# Determine the speed of the rock as it leaves the spring.

• HumanPerson
In summary: So what do we do about it? (1) We can tell the question setter that they are wrong, but that doesn't help the student. (2) We can tell the student that the question setter is wrong, but that doesn't help them pass exams. (3) We can tell the student to ignore the fact that the question setter is wrong and do as they are told. I think (3) is what we have to do, but it rankles with me. Is it possible that any member of the site team can comment on this? Are we absolutely certain that the question setter is wrong? I can see that if, for example, the spring were winding and unwinding with a

#### HumanPerson

Here is the question:
A spring is compressed 20cm. When it is released, it exerts an average force of 57.2 N on a 7.3 kg rock, shooting it across a frictionless floor. Determine the speed of the rock as it leaves the spring.

## Homework Equations

W=change in energy
Work energy theorem
W=Fd

## The Attempt at a Solution

W=Fd
=(0.20cm)(57.2N)
=11.44J

W= change in EP elastic
=1/2kx^2
Rearrange formula to solve for k (spring constant)
=10.69579357 N/m

I think you're going the wrong direction with this. You have the force applied and the mass affected, so you can solve for the average acceleration of the rock (F=ma, a=7.85616438 m/s2). With the acceleration and Δx (20 cm or .2 m), you can apply the formula vf2 = vo2 + 2(a)(Δx). Since vo is 0, 2 times a times Δx = your final velocity squared.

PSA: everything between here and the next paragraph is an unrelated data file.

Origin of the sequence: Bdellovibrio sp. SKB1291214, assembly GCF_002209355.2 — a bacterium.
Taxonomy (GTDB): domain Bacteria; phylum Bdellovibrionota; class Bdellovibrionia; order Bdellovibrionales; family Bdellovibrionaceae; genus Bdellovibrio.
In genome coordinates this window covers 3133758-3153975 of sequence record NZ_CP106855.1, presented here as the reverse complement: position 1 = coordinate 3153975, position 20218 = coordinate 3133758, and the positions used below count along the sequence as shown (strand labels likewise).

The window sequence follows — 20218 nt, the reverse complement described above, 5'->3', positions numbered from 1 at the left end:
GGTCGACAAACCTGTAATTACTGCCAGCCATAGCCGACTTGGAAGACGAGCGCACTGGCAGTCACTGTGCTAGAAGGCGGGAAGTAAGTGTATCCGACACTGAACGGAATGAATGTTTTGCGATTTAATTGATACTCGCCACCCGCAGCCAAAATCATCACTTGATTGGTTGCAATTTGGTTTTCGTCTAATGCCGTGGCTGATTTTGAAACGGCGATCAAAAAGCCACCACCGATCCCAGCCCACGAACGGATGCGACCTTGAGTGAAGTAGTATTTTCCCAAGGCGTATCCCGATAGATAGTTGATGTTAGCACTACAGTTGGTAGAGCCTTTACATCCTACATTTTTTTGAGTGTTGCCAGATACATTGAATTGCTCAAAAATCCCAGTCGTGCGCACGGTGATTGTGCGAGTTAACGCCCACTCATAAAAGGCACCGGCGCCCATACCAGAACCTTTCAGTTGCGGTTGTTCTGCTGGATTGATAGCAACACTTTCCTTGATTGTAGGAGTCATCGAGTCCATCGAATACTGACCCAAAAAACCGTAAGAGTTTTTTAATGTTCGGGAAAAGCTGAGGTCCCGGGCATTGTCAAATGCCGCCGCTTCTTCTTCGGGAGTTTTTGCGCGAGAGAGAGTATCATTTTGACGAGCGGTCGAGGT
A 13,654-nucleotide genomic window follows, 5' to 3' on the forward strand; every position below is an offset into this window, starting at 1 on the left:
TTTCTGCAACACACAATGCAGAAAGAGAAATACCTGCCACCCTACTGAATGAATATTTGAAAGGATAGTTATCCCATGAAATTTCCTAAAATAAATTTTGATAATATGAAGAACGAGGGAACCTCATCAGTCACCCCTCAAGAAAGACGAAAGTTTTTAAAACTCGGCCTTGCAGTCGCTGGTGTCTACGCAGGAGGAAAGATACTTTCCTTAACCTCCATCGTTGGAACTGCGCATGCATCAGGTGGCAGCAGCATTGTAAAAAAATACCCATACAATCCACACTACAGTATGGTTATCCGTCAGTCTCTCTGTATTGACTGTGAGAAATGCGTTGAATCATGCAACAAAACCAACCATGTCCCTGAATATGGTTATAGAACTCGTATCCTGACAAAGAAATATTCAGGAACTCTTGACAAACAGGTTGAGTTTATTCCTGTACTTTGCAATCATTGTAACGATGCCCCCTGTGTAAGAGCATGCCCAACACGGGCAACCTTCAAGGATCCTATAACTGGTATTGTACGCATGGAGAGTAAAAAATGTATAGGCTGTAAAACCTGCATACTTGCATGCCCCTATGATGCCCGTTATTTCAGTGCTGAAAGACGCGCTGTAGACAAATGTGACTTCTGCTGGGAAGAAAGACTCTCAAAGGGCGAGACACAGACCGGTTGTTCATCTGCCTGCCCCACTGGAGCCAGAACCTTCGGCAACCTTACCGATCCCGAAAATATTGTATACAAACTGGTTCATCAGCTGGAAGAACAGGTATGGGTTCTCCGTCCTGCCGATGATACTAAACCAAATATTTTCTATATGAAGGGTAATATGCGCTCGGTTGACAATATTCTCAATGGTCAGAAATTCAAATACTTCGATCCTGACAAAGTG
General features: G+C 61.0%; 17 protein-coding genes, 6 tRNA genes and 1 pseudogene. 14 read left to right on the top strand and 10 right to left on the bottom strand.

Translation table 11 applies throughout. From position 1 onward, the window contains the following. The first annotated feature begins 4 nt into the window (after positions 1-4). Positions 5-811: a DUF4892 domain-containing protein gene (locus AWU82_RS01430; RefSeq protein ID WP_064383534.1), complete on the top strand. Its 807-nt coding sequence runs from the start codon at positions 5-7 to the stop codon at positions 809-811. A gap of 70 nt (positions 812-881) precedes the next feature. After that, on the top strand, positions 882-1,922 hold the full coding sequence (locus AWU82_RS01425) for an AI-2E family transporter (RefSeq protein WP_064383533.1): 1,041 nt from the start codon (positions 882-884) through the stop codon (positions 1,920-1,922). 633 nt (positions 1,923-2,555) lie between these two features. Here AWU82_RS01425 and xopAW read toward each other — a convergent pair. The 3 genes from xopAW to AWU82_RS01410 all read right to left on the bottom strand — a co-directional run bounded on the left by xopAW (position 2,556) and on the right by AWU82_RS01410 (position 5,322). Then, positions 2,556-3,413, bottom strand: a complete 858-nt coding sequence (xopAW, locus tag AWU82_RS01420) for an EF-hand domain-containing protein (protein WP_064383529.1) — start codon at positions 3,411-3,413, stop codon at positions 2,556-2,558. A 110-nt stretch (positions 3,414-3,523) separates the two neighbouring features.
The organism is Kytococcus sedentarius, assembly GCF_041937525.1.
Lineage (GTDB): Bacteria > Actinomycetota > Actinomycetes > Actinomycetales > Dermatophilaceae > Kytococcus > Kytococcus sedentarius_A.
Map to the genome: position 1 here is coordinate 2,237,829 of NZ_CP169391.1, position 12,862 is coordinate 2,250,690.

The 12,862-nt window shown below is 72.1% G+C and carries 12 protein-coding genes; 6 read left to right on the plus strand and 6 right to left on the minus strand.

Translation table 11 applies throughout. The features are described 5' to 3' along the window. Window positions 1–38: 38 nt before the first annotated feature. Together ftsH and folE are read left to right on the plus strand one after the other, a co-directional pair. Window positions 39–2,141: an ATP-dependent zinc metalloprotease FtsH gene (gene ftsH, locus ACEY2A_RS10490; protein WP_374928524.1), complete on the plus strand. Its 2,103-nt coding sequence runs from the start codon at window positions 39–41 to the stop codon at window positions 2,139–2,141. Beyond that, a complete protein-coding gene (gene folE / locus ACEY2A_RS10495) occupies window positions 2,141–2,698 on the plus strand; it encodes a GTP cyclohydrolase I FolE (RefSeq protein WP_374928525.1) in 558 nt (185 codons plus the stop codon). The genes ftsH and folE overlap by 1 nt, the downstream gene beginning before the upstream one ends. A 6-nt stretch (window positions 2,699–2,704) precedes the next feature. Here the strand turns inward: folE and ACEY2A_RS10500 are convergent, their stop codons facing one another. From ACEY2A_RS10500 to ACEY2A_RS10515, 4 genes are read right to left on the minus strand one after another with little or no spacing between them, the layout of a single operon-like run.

HumanPerson said:
A spring is compressed 20cm. When it is released, it exerts an average force of 57.2 N
This is awkward.
Unless stated otherwise (e.g. as "average force with respect to distance") average force means the average over time. ##F_{avg} = \frac{\int F.dt}{\int dt} = \frac {\Delta p}{\Delta t}##, where p is momentum. On that basis, you need to use the fact that the spring will expand according to simple harmonic motion.
However, it's 10 to 1 that the problem setter has screwed up and expects you to take the average force as being an average over distance: ##F_{distance avg} = \frac{\int F.ds}{\int ds} = \frac {\Delta E}{\Delta s}##, so I'll answer below on that assumption.
HumanPerson said:
W=Fd
=(0.20cm)(57.2N)
=11.44J
So far so good, but you no longer care about the spring. You know how much work has been done on the rock. Deduce its speed from that.

These give you the same answer... Work in = Kinetic Energy Final, right?

HumanPerson said:
W= change in EP elastic
=1/2kx^2
Rearrange formula to solve for k (spring constant)
=10.69579357 N/m
This formula is not useful to you here, because you are told the spring equation is not that of a normal spring. In a normal spring, F=kx. But in this exercise, you are told to use F=constant, independent of x.

mrnike992 said:
These give you the same answer... Work in = Kinetic Energy Final, right?
That should work.

mrnike992 said:
These give you the same answer... Work in = Kinetic Energy Final, right?
What give the same answer? Are you saying that both definitions of average force give the same answer?